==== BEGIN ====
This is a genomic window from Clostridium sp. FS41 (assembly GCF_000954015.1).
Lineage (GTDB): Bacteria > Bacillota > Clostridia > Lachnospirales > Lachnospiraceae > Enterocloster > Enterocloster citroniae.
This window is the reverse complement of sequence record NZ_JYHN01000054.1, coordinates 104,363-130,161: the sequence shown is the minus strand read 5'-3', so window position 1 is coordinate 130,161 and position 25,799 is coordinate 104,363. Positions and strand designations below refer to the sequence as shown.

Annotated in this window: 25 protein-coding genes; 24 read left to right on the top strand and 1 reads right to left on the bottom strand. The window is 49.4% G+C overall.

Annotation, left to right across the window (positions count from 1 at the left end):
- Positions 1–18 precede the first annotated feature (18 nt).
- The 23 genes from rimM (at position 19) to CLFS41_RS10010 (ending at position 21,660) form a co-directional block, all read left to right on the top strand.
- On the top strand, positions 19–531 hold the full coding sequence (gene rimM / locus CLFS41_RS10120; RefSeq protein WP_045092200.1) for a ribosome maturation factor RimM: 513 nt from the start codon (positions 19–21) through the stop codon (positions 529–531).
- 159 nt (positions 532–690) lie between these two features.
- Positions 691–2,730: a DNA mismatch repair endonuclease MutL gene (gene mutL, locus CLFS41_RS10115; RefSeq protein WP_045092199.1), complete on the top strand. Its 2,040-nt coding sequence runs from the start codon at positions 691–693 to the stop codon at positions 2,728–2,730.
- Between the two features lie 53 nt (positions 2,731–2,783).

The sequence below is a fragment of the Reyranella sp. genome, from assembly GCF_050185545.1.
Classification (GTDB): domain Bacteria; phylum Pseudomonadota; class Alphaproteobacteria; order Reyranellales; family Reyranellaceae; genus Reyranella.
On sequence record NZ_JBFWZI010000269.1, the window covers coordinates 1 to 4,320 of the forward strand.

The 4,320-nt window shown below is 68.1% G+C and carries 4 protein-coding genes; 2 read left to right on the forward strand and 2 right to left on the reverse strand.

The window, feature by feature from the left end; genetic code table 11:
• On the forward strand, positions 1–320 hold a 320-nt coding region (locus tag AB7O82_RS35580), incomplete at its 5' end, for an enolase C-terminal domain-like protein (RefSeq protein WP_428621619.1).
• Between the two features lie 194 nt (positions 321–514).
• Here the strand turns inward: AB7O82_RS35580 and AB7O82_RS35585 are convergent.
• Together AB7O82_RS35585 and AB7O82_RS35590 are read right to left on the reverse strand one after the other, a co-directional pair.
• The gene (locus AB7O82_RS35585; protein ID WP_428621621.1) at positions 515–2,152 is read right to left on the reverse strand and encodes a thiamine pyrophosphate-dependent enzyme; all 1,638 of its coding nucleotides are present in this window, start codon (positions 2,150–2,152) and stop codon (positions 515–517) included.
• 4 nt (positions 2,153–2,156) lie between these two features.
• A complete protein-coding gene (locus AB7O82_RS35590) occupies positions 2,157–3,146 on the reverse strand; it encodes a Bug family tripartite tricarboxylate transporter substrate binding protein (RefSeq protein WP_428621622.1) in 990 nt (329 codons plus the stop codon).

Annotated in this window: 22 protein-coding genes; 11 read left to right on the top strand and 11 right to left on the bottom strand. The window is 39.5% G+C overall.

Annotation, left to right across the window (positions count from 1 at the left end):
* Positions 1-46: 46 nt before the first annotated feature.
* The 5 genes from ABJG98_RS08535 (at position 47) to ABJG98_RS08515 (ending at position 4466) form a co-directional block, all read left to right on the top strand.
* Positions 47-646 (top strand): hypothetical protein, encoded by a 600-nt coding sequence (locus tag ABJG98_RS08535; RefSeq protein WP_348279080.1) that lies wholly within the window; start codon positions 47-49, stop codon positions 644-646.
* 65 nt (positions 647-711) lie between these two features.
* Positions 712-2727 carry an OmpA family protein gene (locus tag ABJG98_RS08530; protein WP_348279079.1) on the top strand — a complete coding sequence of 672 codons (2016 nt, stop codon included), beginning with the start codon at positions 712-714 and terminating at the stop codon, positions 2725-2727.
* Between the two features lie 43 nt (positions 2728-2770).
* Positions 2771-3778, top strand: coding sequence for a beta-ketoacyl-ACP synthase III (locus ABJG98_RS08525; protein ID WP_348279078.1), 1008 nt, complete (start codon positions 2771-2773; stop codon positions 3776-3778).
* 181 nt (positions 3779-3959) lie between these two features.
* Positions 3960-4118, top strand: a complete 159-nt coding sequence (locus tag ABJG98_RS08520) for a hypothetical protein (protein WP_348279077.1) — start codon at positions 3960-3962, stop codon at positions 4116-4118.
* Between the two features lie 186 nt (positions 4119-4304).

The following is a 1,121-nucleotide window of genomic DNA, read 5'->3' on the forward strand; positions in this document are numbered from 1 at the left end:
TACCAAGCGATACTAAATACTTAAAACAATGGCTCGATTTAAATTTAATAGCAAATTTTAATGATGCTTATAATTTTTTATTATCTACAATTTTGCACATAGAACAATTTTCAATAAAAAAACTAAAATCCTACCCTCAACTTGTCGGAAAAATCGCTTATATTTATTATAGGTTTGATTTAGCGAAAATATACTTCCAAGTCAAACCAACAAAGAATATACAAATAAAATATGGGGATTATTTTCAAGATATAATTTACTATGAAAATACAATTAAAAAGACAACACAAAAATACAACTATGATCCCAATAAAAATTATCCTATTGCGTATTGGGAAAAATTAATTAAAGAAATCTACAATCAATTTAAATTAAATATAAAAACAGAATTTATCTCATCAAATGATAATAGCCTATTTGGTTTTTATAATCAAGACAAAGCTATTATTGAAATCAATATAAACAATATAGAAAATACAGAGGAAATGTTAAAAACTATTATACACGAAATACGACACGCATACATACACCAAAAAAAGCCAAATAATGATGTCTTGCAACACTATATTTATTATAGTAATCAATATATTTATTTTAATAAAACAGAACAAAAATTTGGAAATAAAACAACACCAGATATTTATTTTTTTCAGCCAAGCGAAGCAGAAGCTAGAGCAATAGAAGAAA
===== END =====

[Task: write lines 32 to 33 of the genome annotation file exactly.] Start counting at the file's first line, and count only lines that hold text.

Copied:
* Positions 2771-3778, top strand: coding sequence for a beta-ketoacyl-ACP synthase III (locus ABJG98_RS08525; protein ID WP_348279078.1), 1008 nt, complete (start codon positions 2771-2773; stop codon positions 3776-3778).
* 181 nt (positions 3779-3959) lie between these two features.